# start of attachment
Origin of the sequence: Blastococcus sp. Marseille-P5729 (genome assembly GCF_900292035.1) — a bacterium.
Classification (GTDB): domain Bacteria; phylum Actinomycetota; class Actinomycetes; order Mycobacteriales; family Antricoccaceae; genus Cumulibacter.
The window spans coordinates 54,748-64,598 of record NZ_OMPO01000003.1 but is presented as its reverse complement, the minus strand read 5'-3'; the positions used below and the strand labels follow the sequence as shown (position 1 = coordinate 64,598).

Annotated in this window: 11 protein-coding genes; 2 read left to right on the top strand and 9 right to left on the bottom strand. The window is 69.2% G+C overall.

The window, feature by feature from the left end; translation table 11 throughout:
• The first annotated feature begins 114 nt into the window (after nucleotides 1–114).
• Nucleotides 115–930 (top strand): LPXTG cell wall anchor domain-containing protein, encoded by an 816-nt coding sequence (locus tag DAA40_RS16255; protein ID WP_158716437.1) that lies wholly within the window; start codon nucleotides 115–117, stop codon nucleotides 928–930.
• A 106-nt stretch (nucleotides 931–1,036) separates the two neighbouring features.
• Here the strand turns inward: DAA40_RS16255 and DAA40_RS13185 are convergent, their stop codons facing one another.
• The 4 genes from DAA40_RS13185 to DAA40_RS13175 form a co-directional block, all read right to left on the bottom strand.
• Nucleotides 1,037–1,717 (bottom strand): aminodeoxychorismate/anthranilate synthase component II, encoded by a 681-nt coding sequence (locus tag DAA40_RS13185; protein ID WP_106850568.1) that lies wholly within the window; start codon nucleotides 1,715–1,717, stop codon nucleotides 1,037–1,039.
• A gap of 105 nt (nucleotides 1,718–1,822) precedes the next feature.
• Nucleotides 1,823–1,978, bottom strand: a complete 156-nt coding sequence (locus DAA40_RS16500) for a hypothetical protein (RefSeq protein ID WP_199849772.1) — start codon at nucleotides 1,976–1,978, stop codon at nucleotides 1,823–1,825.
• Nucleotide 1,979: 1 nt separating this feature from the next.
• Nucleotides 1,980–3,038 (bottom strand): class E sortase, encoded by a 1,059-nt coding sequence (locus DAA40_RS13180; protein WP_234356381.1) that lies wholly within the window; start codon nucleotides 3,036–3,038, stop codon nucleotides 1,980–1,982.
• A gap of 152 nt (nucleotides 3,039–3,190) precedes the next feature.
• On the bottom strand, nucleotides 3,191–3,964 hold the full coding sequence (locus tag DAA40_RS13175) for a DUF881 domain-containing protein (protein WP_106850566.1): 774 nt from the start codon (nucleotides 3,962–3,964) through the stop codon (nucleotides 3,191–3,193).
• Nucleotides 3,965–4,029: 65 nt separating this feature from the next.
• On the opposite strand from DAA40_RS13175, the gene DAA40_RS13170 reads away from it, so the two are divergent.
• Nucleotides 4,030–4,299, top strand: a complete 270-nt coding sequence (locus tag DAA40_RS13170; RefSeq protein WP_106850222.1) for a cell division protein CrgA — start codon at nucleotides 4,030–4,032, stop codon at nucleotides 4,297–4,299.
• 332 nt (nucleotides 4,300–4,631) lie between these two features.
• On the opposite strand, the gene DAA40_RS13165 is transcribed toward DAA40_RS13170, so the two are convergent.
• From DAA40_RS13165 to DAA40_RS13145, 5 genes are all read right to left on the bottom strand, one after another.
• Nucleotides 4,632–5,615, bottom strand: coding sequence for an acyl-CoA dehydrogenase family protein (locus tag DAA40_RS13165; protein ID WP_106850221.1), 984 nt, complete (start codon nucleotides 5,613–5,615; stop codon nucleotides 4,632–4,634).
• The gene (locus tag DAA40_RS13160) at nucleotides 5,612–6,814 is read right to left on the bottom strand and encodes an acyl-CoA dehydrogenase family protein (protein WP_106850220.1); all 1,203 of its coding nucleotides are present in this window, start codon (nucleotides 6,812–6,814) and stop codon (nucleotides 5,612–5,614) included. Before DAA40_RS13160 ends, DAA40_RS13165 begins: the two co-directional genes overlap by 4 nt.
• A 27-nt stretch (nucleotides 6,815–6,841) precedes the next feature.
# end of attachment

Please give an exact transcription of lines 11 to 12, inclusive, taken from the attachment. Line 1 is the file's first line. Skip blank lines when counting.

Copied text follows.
• Nucleotides 1,037–1,717 (bottom strand): aminodeoxychorismate/anthranilate synthase component II, encoded by a 681-nt coding sequence (locus tag DAA40_RS13185; protein ID WP_106850568.1) that lies wholly within the window; start codon nucleotides 1,715–1,717, stop codon nucleotides 1,037–1,039.
• A gap of 105 nt (nucleotides 1,718–1,822) precedes the next feature.